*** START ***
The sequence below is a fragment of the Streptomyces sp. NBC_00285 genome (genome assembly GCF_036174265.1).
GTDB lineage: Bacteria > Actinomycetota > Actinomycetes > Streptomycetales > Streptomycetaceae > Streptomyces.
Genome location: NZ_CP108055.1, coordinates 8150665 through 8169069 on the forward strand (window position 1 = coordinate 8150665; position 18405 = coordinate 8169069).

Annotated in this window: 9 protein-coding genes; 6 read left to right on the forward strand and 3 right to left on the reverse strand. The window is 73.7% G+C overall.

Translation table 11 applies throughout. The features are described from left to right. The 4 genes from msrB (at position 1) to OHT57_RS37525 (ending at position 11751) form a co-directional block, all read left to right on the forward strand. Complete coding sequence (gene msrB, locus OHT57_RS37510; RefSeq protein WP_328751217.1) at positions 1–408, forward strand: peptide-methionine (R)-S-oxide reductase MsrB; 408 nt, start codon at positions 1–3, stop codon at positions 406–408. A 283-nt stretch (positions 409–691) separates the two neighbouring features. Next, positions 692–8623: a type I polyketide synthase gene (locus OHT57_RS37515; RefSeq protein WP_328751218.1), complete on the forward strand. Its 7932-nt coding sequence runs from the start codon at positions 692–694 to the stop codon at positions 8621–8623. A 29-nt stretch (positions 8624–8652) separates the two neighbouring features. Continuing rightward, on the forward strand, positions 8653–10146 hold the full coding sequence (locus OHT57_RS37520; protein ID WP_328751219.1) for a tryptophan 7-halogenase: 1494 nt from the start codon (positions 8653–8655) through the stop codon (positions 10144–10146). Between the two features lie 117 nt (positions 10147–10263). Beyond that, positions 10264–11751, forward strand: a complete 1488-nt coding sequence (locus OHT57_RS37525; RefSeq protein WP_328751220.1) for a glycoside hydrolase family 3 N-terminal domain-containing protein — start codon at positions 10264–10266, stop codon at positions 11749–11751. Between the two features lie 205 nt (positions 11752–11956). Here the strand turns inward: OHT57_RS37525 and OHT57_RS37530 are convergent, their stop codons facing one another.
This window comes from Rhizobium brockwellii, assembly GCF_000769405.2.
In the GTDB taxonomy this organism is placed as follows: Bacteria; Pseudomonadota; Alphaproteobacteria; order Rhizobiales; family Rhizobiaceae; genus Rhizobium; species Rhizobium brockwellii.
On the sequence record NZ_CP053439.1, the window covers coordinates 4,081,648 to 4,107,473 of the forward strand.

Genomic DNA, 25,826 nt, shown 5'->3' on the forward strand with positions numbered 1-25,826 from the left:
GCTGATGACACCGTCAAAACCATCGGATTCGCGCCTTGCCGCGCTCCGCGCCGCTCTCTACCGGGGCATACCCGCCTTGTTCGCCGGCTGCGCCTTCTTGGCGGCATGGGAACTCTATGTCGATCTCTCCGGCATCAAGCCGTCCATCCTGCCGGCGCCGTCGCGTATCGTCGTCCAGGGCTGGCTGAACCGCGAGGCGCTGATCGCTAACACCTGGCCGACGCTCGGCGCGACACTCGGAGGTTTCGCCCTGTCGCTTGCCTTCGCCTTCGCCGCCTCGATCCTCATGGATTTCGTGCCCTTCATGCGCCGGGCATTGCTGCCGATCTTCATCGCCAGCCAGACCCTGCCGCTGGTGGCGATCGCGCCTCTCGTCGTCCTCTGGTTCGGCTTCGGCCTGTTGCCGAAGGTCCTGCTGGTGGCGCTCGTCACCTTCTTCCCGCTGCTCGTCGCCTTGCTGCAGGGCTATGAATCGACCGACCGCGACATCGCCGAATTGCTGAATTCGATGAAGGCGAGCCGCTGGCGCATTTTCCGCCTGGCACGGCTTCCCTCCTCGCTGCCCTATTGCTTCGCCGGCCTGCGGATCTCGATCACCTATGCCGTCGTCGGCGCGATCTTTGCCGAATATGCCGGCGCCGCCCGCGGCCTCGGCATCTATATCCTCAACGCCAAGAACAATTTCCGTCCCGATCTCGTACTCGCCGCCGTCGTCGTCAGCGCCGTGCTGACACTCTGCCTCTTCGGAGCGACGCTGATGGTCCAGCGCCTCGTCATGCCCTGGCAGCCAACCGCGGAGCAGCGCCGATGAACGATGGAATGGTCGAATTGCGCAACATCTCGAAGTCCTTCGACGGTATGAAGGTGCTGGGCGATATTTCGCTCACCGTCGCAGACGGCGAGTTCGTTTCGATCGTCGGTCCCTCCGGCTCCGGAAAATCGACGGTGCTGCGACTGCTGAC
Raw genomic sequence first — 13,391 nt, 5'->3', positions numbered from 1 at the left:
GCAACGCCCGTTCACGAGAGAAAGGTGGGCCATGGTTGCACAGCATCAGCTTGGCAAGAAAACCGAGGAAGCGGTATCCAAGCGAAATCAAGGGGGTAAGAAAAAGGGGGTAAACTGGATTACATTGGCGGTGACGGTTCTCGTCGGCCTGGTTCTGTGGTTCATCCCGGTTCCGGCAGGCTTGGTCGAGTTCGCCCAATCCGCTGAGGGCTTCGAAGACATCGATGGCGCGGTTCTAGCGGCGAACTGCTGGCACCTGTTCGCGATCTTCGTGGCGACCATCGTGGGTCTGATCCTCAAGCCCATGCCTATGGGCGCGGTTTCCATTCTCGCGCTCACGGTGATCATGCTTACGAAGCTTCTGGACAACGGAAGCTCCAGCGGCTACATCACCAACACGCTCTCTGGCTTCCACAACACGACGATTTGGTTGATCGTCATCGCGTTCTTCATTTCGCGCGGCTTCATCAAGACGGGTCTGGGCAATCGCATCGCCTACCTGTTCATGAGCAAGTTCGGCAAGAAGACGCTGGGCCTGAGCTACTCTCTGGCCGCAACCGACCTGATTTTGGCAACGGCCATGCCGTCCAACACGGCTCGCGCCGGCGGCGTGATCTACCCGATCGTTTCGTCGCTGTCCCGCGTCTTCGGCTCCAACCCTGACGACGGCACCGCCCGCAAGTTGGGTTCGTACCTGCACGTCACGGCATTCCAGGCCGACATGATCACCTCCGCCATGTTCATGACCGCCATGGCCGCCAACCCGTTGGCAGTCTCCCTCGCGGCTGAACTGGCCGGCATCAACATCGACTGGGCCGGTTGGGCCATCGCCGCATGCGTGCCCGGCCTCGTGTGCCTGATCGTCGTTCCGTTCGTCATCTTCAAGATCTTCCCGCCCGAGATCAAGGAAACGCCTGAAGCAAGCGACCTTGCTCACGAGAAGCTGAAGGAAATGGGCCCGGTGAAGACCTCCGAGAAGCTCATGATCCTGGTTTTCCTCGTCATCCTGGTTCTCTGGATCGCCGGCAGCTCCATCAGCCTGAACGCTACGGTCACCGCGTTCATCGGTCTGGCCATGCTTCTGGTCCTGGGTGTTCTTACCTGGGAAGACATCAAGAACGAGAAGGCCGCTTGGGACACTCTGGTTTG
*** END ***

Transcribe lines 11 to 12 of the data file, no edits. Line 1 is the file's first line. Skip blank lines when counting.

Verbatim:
Raw genomic sequence first — 13,391 nt, 5'->3', positions numbered from 1 at the left:
GCAACGCCCGTTCACGAGAGAAAGGTGGGCCATGGTTGCACAGCATCAGCTTGGCAAGAAAACCGAGGAAGCGGTATCCAAGCGAAATCAAGGGGGTAAGAAAAAGGGGGTAAACTGGATTACATTGGCGGTGACGGTTCTCGTCGGCCTGGTTCTGTGGTTCATCCCGGTTCCGGCAGGCTTGGTCGAGTTCGCCCAATCCGCTGAGGGCTTCGAAGACATCGATGGCGCGGTTCTAGCGGCGAACTGCTGGCACCTGTTCGCGATCTTCGTGGCGACCATCGTGGGTCTGATCCTCAAGCCCATGCCTATGGGCGCGGTTTCCATTCTCGCGCTCACGGTGATCATGCTTACGAAGCTTCTGGACAACGGAAGCTCCAGCGGCTACATCACCAACACGCTCTCTGGCTTCCACAACACGACGATTTGGTTGATCGTCATCGCGTTCTTCATTTCGCGCGGCTTCATCAAGACGGGTCTGGGCAATCGCATCGCCTACCTGTTCATGAGCAAGTTCGGCAAGAAGACGCTGGGCCTGAGCTACTCTCTGGCCGCAACCGACCTGATTTTGGCAACGGCCATGCCGTCCAACACGGCTCGCGCCGGCGGCGTGATCTACCCGATCGTTTCGTCGCTGTCCCGCGTCTTCGGCTCCAACCCTGACGACGGCACCGCCCGCAAGTTGGGTTCGTACCTGCACGTCACGGCATTCCAGGCCGACATGATCACCTCCGCCATGTTCATGACCGCCATGGCCGCCAACCCGTTGGCAGTCTCCCTCGCGGCTGAACTGGCCGGCATCAACATCGACTGGGCCGGTTGGGCCATCGCCGCATGCGTGCCCGGCCTCGTGTGCCTGATCGTCGTTCCGTTCGTCATCTTCAAGATCTTCCCGCCCGAGATCAAGGAAACGCCTGAAGCAAGCGACCTTGCTCACGAGAAGCTGAAGGAAATGGGCCCGGTGAAGACCTCCGAGAAGCTCATGATCCTGGTTTTCCTCGTCATCCTGGTTCTCTGGATCGCCGGCAGCTCCATCAGCCTGAACGCTACGGTCACCGCGTTCATCGGTCTGGCCATGCTTCTGGTCCTGGGTGTTCTTACCTGGGAAGACATCAAGAACGAGAAGGCCGCTTGGGACACTCTGGTTTG